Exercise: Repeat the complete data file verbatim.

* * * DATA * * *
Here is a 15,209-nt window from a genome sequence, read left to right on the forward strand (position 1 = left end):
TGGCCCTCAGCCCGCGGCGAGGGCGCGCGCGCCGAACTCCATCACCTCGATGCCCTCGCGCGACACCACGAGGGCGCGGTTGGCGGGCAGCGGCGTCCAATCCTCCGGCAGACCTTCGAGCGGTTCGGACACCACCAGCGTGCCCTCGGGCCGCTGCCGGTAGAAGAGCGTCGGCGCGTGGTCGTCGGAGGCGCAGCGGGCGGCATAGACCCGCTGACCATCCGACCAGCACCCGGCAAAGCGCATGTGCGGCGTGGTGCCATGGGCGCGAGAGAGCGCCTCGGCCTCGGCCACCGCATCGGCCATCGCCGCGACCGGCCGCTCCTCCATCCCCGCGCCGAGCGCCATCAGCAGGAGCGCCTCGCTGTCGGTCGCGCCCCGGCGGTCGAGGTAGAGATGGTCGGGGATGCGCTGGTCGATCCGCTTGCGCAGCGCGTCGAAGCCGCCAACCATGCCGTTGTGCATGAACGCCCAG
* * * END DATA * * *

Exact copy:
Here is a 15,209-nt window from a genome sequence, read left to right on the forward strand (position 1 = left end):
TGGCCCTCAGCCCGCGGCGAGGGCGCGCGCGCCGAACTCCATCACCTCGATGCCCTCGCGCGACACCACGAGGGCGCGGTTGGCGGGCAGCGGCGTCCAATCCTCCGGCAGACCTTCGAGCGGTTCGGACACCACCAGCGTGCCCTCGGGCCGCTGCCGGTAGAAGAGCGTCGGCGCGTGGTCGTCGGAGGCGCAGCGGGCGGCATAGACCCGCTGACCATCCGACCAGCACCCGGCAAAGCGCATGTGCGGCGTGGTGCCATGGGCGCGAGAGAGCGCCTCGGCCTCGGCCACCGCATCGGCCATCGCCGCGACCGGCCGCTCCTCCATCCCCGCGCCGAGCGCCATCAGCAGGAGCGCCTCGCTGTCGGTCGCGCCCCGGCGGTCGAGGTAGAGATGGTCGGGGATGCGCTGGTCGATCCGCTTGCGCAGCGCGTCGAAGCCGCCAACCATGCCGTTGTGCATGAACGCCCAG